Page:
Students head back to ACEL's closed Fresno campus to get transcripts, arrange transfer

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ACEL Fresno Charter High School has abruptly shut down in the middle of the school year amid financial troubles. (KFSN)

ACEL Fresno Charter High School has abruptly shut down in the middle of the school year amid financial troubles. On Friday, students and staff headed back to campus to get their belongings and move forward.

More than 100 students and their teachers headed to the campus to try and figure out how to transfer to a new school by next week. Students who attended ACEL Fresno Charter High School waited in line to get their transcripts printed, less than a day after school board members voted to close down the school immediately. The school first opened in 2009.

The abrupt closure on Thursday came after nearly a week of protesting by students about ACEL's financial troubles -- and not without a lot of emotion. Kathryn Harris, a junior at the school, says the overall feeling today is melancholy. Harris said, "Just saying goodbye, It's a nice building. We met some great teachers and made some great friends." Alexander Estrada, a senior, said, "It's very sad. I mean, I grew up over the last four years with a lot of these students, and I'm not sure I'll ever really see them anymore."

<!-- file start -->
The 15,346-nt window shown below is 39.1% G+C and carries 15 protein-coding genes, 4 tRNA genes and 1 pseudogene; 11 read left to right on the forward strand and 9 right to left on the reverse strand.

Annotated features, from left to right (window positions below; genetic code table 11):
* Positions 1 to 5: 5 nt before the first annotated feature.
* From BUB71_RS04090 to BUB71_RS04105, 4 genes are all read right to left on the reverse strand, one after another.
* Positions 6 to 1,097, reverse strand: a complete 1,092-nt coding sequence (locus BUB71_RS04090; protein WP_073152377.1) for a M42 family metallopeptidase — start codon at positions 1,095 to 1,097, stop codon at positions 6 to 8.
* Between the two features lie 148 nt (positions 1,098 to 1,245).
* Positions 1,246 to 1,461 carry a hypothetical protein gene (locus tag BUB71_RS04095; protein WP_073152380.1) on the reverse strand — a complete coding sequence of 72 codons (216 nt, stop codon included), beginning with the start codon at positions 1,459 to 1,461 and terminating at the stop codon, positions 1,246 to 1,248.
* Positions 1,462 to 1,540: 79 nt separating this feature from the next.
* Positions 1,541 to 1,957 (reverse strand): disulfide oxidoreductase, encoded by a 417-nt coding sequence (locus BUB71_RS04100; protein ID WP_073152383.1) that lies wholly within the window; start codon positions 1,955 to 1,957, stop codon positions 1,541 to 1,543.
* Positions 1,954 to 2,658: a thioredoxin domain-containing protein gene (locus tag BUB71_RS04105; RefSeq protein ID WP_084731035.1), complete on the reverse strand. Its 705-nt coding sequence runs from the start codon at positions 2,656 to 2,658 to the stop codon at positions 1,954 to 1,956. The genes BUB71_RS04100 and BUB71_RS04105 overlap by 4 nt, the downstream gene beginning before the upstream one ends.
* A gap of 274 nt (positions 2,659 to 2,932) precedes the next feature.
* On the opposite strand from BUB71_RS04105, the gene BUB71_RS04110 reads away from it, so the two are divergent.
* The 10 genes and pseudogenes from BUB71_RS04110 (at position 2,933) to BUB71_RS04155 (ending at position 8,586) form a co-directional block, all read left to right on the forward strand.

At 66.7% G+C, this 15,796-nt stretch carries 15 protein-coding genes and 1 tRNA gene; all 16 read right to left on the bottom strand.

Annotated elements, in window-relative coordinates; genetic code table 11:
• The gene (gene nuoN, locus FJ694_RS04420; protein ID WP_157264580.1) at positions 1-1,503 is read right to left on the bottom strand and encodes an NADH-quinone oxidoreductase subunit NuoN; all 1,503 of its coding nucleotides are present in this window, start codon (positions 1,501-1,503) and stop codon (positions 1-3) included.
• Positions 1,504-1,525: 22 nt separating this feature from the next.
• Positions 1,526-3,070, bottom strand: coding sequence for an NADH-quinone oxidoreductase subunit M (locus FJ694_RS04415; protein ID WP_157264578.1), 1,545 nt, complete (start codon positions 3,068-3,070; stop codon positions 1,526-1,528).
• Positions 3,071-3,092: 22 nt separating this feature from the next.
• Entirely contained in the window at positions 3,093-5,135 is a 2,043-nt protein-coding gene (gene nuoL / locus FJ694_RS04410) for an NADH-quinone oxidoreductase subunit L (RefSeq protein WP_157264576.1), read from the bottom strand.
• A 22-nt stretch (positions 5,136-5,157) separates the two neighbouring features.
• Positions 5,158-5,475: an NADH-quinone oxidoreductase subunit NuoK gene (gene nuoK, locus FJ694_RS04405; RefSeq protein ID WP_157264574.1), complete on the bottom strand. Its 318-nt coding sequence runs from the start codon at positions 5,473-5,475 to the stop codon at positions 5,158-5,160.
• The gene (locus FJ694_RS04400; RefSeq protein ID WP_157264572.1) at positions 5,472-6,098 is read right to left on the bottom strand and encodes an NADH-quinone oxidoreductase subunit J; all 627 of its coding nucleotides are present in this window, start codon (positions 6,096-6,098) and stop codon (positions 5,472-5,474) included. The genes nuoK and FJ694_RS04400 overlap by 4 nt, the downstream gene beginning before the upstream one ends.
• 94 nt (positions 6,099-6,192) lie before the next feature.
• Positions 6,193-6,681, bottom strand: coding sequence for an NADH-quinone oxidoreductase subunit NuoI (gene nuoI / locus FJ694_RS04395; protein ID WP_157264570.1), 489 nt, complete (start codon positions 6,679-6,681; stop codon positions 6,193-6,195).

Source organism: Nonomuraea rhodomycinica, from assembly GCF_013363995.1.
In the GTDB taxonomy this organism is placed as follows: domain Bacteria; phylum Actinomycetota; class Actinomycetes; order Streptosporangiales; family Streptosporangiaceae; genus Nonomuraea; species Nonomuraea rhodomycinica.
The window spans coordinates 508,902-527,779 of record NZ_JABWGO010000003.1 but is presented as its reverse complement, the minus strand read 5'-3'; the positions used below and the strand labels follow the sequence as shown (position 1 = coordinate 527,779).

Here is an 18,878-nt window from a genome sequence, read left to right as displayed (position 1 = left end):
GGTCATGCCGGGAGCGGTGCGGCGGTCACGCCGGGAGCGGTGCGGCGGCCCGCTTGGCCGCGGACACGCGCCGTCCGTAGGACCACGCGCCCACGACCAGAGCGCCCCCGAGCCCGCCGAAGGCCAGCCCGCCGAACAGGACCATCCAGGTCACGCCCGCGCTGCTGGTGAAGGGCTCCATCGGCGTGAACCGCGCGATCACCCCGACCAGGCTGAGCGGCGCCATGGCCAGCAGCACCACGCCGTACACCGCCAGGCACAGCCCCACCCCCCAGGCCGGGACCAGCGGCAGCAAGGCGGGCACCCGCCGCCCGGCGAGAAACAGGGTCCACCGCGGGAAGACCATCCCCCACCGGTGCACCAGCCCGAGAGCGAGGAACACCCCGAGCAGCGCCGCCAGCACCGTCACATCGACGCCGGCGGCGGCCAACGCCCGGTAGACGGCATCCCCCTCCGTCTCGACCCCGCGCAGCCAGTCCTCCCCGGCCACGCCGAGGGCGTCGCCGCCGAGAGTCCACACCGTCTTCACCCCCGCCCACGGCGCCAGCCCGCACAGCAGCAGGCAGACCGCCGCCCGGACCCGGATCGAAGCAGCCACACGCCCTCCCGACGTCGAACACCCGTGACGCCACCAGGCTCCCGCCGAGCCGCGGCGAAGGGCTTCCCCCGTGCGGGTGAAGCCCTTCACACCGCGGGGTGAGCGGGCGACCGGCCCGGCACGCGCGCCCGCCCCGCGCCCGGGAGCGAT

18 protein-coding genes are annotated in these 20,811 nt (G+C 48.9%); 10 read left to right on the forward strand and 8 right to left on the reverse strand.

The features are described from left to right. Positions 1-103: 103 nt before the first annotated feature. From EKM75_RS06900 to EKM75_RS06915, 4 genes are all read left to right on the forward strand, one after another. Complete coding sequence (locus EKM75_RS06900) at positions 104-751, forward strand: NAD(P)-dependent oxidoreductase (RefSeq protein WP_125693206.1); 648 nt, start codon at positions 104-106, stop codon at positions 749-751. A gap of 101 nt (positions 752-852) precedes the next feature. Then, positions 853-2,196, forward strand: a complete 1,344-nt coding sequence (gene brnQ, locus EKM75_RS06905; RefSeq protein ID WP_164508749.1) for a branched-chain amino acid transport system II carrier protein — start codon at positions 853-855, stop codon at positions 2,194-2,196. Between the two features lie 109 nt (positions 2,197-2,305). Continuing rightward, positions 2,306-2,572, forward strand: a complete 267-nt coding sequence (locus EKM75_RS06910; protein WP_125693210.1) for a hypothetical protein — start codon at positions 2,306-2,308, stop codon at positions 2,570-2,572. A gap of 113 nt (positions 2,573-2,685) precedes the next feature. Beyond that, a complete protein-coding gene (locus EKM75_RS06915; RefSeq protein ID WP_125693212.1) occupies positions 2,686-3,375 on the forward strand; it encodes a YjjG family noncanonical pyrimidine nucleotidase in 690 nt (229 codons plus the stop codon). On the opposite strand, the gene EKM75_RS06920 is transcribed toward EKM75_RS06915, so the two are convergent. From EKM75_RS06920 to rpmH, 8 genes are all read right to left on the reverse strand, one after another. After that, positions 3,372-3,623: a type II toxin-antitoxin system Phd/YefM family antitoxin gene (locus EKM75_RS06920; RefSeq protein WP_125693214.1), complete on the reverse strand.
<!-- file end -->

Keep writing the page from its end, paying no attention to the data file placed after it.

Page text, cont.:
Many hugged, some were in tears as they realized their long fight to save the school ended in disappointment. Principal Stephen Morris said he's upset, too. Morris said, "It was for financial reasons. We didn't have enough money to pay the bills that we had anticipated, and if you can't do that and pay staff there's no sense in having it open."

Several other Fresno charter schools and Fresno Unified School District officials were also at ACEL to advise students on their best options. Debra Odom, with Fresno Unified, said," We are definitely committed to working with families to make sure this transition is as smooth as possible." Myra Ferguson, a parent of a sophomore at the school, told Action News, "It's sad that it happened in the middle of the school year. It's difficult for teenagers to be separated from their friends. Obviously, they've made a lot of close friendships."

ACEL's closure does not mean its financial troubles go away. The school is still in more than $300,000 in debt and administrators say they'll be working with the state and community partners to try and pay it off.

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